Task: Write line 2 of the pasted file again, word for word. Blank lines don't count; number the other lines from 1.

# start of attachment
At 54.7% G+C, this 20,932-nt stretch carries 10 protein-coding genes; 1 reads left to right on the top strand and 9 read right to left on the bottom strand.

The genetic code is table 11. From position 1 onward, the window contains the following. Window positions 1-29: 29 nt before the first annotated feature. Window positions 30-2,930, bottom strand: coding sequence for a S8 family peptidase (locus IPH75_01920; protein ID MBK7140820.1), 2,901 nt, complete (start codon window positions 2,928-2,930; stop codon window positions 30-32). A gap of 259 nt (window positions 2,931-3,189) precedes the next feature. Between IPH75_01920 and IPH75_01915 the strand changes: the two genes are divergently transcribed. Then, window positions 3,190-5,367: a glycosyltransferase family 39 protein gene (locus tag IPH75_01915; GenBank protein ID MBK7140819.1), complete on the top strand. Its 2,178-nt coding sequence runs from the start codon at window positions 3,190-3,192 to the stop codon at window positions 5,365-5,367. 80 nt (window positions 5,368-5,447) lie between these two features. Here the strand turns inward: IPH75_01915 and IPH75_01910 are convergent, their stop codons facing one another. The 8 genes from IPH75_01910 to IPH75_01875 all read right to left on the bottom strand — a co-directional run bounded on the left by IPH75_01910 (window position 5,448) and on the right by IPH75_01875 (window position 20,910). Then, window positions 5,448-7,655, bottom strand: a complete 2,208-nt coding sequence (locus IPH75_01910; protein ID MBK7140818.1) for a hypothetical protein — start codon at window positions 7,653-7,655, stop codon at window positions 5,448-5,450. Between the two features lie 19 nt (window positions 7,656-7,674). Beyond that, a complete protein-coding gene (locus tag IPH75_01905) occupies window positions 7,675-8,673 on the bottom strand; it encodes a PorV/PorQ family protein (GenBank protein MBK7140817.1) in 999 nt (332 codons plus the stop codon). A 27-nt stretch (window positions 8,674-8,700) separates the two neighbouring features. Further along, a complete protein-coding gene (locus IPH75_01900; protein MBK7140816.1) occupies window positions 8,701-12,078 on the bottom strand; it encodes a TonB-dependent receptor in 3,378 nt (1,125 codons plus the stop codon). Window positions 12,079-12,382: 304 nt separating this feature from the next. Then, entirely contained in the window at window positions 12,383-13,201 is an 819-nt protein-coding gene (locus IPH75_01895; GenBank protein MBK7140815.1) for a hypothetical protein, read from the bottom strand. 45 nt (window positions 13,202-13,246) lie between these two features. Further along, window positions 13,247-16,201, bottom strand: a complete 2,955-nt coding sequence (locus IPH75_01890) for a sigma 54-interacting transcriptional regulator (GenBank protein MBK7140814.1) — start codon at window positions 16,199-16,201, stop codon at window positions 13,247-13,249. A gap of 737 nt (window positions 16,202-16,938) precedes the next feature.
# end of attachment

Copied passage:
The genetic code is table 11. From position 1 onward, the window contains the following. Window positions 1-29: 29 nt before the first annotated feature. Window positions 30-2,930, bottom strand: coding sequence for a S8 family peptidase (locus IPH75_01920; protein ID MBK7140820.1), 2,901 nt, complete (start codon window positions 2,928-2,930; stop codon window positions 30-32). A gap of 259 nt (window positions 2,931-3,189) precedes the next feature. Between IPH75_01920 and IPH75_01915 the strand changes: the two genes are divergently transcribed. Then, window positions 3,190-5,367: a glycosyltransferase family 39 protein gene (locus tag IPH75_01915; GenBank protein ID MBK7140819.1), complete on the top strand. Its 2,178-nt coding sequence runs from the start codon at window positions 3,190-3,192 to the stop codon at window positions 5,365-5,367. 80 nt (window positions 5,368-5,447) lie between these two features. Here the strand turns inward: IPH75_01915 and IPH75_01910 are convergent, their stop codons facing one another. The 8 genes from IPH75_01910 to IPH75_01875 all read right to left on the bottom strand — a co-directional run bounded on the left by IPH75_01910 (window position 5,448) and on the right by IPH75_01875 (window position 20,910). Then, window positions 5,448-7,655, bottom strand: a complete 2,208-nt coding sequence (locus IPH75_01910; protein ID MBK7140818.1) for a hypothetical protein — start codon at window positions 7,653-7,655, stop codon at window positions 5,448-5,450. Between the two features lie 19 nt (window positions 7,656-7,674). Beyond that, a complete protein-coding gene (locus tag IPH75_01905) occupies window positions 7,675-8,673 on the bottom strand; it encodes a PorV/PorQ family protein (GenBank protein MBK7140817.1) in 999 nt (332 codons plus the stop codon). A 27-nt stretch (window positions 8,674-8,700) separates the two neighbouring features. Further along, a complete protein-coding gene (locus IPH75_01900; protein MBK7140816.1) occupies window positions 8,701-12,078 on the bottom strand; it encodes a TonB-dependent receptor in 3,378 nt (1,125 codons plus the stop codon). Window positions 12,079-12,382: 304 nt separating this feature from the next. Then, entirely contained in the window at window positions 12,383-13,201 is an 819-nt protein-coding gene (locus IPH75_01895; GenBank protein MBK7140815.1) for a hypothetical protein, read from the bottom strand. 45 nt (window positions 13,202-13,246) lie between these two features. Further along, window positions 13,247-16,201, bottom strand: a complete 2,955-nt coding sequence (locus IPH75_01890) for a sigma 54-interacting transcriptional regulator (GenBank protein MBK7140814.1) — start codon at window positions 16,199-16,201, stop codon at window positions 13,247-13,249. A gap of 737 nt (window positions 16,202-16,938) precedes the next feature.